Help Taiwan Fight
By Chen Shui-bian
Friday, May 9, 2003; Page A35
The outbreak and
spread of severe acute respiratory syndrome, or SARS, has brought
illness, death and economic peril to Asia and the rest of the world.
It has also drawn attention to Taiwan's exclusion from the World
Health Organization. If there was ever a time for my country to be
allowed to join the WHO, it is now.
democratically elected president, my first and foremost obligation
is to the people of Taiwan. When SARS first appeared in Taiwan in
March, our health system responded quickly and effectively. As a
result, Taiwan initially achieved a record of zero mortality, zero
community transmission and zero transmission abroad of SARS. But
despite our efforts, another outbreak occurred in late April. We
have taken strict measures in response, and are working day and
night to contain the disease.
health crisis, my government has acted in the best interest of our
people and of foreign nationals living in and visiting Taiwan. At no
time has my administration suppressed information about the disease.
Our press has reported freely on SARS. More important, our officials
know that they are accountable to the people, both morally and at
the ballot box. Whatever problems arise for Taiwan, we will solve
them according to the highest standards of medicine, government
accountability and human compassion.
I also have an
obligation to the world. Taiwan is a nation of 23 million people and
a major trading partner for many countries. What happens in Taiwan
affects many millions more around the world. For that reason, Taiwan
immediately offered to work with the WHO in combating SARS.
Unfortunately, we were rebuffed. However, in response to the most
recent rise in the number of cases, and for the first time in
decades, two experts from the WHO arrived in Taiwan last week. I
welcome this assistance and have directed my government and called
on my people to cooperate fully with them.
The WHO's decision
to send these experts to Taiwan has great significance. It
demonstrates that Taiwan is indispensable to international public
health. But it also suggests that cooperation between the WHO and
Taiwan should not be left to ad hoc arrangements.
country's advanced health system, staffed by doctors and nurses
educated in highly respected institutions at home and abroad, and
despite a strong desire to participate in the WHO, Taiwan is denied
membership or even observer status in the organization. As a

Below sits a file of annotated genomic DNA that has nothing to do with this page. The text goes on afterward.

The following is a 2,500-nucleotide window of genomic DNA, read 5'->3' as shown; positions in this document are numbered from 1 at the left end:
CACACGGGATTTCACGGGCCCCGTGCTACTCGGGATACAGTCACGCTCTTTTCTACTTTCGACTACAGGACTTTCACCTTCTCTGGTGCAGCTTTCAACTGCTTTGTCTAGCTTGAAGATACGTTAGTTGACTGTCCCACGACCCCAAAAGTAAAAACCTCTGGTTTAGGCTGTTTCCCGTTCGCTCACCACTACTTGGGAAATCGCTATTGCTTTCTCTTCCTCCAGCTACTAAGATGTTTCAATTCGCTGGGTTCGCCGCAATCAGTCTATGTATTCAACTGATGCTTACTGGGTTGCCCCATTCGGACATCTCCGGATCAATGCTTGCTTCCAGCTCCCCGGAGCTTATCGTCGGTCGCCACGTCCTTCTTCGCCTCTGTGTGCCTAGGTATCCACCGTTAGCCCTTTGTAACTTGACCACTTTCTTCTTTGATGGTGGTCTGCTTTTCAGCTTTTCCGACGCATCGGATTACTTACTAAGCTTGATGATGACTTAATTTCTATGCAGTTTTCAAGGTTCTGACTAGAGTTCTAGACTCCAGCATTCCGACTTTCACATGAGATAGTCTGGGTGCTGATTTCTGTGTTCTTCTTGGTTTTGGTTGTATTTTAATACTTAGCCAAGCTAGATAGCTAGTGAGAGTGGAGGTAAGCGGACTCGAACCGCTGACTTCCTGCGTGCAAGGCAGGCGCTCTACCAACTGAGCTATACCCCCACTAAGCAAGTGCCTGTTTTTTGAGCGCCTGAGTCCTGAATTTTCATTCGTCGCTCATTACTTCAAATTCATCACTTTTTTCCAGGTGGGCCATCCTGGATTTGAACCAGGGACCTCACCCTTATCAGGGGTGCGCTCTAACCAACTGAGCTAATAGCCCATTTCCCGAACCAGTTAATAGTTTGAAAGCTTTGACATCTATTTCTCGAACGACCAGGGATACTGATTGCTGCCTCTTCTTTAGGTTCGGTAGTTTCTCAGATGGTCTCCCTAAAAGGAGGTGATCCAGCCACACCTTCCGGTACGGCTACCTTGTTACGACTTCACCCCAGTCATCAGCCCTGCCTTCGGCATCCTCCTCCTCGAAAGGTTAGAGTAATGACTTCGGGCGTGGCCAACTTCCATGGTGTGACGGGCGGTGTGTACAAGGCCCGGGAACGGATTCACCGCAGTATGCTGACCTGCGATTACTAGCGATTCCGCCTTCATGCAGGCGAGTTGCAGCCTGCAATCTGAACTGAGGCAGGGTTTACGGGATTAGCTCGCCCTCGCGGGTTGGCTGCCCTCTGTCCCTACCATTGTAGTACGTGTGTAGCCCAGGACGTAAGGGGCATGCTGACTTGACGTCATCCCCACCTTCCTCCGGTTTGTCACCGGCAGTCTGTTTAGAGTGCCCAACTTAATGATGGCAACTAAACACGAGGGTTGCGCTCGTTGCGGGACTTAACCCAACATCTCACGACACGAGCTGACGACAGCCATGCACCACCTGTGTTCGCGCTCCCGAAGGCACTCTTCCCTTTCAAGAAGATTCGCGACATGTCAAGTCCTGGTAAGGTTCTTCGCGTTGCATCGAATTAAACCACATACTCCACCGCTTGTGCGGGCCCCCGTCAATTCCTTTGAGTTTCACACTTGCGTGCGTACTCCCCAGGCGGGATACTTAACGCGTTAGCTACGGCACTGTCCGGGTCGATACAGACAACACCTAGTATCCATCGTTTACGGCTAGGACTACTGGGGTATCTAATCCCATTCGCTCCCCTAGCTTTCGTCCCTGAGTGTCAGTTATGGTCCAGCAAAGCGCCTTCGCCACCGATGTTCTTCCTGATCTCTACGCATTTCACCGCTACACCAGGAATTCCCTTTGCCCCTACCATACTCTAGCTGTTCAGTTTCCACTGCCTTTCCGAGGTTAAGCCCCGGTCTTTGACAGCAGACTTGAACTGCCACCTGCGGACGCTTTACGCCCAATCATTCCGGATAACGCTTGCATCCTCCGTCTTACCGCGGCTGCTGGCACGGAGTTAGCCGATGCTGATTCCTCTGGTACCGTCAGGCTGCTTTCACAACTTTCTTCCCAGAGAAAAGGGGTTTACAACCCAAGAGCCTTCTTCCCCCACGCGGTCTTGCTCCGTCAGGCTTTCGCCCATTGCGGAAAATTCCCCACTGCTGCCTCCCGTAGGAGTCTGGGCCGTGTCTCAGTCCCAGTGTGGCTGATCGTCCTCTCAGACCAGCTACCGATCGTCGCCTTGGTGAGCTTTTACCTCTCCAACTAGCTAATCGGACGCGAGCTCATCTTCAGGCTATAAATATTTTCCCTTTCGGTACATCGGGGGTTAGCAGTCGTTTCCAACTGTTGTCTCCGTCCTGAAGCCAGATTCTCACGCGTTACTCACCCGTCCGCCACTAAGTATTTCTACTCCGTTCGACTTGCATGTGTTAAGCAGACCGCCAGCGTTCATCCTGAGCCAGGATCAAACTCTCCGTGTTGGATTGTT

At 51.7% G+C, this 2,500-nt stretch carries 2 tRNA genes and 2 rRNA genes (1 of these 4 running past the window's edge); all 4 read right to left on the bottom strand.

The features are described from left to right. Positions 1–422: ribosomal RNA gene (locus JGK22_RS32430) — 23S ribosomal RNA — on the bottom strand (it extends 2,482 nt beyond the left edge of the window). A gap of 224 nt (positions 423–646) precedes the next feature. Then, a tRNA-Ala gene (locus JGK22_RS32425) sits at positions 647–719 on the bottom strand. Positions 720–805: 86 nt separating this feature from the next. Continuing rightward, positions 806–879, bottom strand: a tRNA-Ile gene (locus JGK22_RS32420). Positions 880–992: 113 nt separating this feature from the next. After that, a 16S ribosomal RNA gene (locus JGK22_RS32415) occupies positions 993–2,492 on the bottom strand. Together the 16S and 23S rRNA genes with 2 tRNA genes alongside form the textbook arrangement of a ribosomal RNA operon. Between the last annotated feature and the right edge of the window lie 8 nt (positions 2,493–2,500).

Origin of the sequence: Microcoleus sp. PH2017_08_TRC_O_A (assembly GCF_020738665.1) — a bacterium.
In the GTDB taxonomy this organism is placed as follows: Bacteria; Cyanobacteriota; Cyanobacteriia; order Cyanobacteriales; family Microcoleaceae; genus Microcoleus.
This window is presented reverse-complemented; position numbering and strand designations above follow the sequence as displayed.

consequence, our epidemiologists are still unable to gain prompt
access to information, such as samples of the virus, that could help
our scientists learn about the disease and treat patients.
Nevertheless, we have tried to provide information to international
organizations to ensure that Taiwan can make the maximum
contribution to solving this health problem.
The effort to
understand and control SARS continues. Viral experts seek answers to
important questions. Doctors and health professionals on the front
line of the battle against SARS need as much information as possible
to be able to deal with the disease. Moreover, like the WHO,
international health officials need as much data as possible about
SARS and the way it behaves in different environments and among
Taiwan, with a
population larger than those of three-quarters of the countries of
the world, is a piece of a global puzzle that experts need to
understand to cope with the virus. Taiwan has long wanted not only
to benefit from the WHO's expertise but also to share the
responsibility that all countries have to global public health. Many
health care professionals around the world have expressed their
support for Taiwan's admission to the WHO as an observer. We are
We hope that at
the WHO meeting on May 19, this important organization will invite
Taiwan to be an observer. Taiwan's people should not be excluded
from efforts to defeat SARS. Nor should the rest of the world be
denied the important contribution Taiwan can and wants to make to
The writer is
president of the Republic of China (Taiwan).
2003 The Washington Post Company